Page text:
I am writing a series of posts on writing by engaging the classic book on style by Joseph Williams and Gregory Colomb, Style: Lessons in Clarity and Grace (10th Edition). In the lesson 5 they address the topic of cohesive and coherent writing. The topic is the third of four chapters on clarity in writing style.
Why does a passage of writing seem “choppy” or “disorganized”? What does a paragraph feel like its moving in fits and starts? Williams and Colomb’s suggest that those kinds of judgments are the result of word order
- We judge sequences of sentence to be cohesive depending on how each sentence ends and the next begins.
- We judge a whole passage to be coherent depending on how all the sentences in a passage cumulatively begin.
Here’s how they distinguish the two concepts:
Think of cohesion as pairs of sentences fitting together in the way two pieces of a jigsaw puzzle do. Think of coherence as seeing what all the sentences in a piece of writing add up to, the way all the pieces in a puzzle add up to the picture on the box (72)
As readers we feel sentences are cohesive when the last few words of one set up the information that appears in the first few words of the next. Following from this, the writing principle is: “old-before-new”. In our revision of written material, we need to look at our sentences and ask, “Does newer, unanticipated material come at the end of the sentence?” One point of reminder: this is not something you should be thinking about while writing a first draft of a paragraph, section or even an essay. Remember what was said in the first post. You’ve got to allow yourself the freedom to write creatively and without any concern for grammar, style, etc. Only after you write to you analyze what you’ve written. Again, good righting is the result of many revisions!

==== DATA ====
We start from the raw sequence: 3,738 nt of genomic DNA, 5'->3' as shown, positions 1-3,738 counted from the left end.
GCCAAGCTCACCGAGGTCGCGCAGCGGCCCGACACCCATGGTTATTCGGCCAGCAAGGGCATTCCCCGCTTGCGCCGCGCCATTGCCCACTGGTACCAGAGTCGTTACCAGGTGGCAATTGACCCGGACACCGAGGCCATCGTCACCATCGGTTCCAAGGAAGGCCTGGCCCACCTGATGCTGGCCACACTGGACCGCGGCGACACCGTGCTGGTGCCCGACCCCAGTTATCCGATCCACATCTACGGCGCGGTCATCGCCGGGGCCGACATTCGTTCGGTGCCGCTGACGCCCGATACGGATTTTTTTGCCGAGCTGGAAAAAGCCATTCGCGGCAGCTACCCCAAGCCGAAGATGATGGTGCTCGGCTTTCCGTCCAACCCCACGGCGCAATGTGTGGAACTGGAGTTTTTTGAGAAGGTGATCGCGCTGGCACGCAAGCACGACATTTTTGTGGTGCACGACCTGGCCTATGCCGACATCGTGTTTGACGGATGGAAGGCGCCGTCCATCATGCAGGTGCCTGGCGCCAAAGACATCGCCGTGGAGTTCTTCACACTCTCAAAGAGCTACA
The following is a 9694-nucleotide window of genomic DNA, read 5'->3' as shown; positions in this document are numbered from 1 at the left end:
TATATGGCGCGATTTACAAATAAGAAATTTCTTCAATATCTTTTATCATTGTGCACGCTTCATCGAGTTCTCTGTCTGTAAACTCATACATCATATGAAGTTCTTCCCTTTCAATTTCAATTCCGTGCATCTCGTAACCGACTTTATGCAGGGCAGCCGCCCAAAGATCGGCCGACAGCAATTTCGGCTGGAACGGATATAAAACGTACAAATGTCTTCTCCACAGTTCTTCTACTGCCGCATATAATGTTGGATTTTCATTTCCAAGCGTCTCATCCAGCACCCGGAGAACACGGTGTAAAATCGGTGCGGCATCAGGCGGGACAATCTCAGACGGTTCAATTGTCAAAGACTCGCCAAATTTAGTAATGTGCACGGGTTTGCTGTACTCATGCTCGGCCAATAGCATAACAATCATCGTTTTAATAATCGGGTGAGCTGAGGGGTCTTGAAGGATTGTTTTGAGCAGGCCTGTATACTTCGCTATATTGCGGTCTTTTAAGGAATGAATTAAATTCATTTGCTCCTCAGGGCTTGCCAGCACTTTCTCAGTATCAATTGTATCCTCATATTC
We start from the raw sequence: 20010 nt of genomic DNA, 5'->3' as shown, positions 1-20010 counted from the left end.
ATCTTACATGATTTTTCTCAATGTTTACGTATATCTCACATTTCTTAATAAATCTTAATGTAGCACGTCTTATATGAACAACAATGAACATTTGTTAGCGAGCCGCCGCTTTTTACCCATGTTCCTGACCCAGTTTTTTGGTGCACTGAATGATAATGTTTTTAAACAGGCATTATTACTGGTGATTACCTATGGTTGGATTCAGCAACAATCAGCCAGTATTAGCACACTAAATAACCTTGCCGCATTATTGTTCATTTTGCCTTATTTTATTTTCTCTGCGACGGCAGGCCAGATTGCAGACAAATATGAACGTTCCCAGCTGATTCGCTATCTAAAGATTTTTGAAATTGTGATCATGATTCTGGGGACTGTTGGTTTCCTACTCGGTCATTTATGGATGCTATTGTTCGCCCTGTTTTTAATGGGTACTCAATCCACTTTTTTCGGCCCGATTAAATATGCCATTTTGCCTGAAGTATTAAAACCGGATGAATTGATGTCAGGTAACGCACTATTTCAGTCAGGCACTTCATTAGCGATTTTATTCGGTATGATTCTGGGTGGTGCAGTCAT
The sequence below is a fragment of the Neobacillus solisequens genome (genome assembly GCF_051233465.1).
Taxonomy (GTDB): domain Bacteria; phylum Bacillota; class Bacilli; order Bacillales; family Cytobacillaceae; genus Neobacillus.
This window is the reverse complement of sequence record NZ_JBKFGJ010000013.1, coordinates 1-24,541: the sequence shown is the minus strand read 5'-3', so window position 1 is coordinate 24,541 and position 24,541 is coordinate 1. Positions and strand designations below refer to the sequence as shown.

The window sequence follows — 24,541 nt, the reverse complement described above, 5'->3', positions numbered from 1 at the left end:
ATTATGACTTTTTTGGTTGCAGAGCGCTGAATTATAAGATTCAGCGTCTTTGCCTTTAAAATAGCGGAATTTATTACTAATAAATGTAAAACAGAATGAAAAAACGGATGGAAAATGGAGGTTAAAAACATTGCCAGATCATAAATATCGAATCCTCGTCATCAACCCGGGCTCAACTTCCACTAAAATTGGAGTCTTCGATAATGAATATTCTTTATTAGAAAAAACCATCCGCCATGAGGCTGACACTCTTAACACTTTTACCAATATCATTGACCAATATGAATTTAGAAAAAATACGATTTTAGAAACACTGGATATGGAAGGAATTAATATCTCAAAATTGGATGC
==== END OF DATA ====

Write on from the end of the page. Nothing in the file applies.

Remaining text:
Three elements in a piece of writing together will make your writing seem coherent to a reader:
- The subjects in your sentences are related
- Your sentences share common themes
- The paragraph has at least one sentence that states what the whole passage supports or explains.
In describing the first of the three, Williams and Colombs recommend that we analyze our writing objectively. Underline the first seven or eight words of every sentence or even clause in a paragraph. Then analyze them to see if these underlined words constitute a “relatively small set of topics”. Will your readers see how they are related? Revise if necessary so that your sentences use subjects to name their topics at the beginning.
You may be thinking to yourself, “I thought variety was the spice of life”. I don’t want to bore readers and I want to keep them interested in what I’m saying. You may think your writing is monotonous if you see the same topic in several of its sentences. However, remember, you are not the person who is most important; YOUR READER is. Your reader is less likely to notice your purple flourish as they focus on the topics.
One other useful tip in this lesson on coherence and cohesion is avoiding “throat-clearing” words at the beginning of sentences. These are words and phrases that we put in front of the subject/topic: e.g., “And, therefore, it is important to note that . . .” Here’s their advice:
When you begin sentences, choose your topics carefully. Make most of them subjects of your sentences. They should be short, concrete, familiar words, and more often than not, they should name the main characters in your story. Most important keep them consistent: do not vary your subjects for the sake of variety. Your topics should tell your readers what a passage is globally “about” (76).
- Begin sentences with subjects that communicate old information, information with which your readers are familiar.
- Through a series of sentences, keep your topics short and reasonably consistent.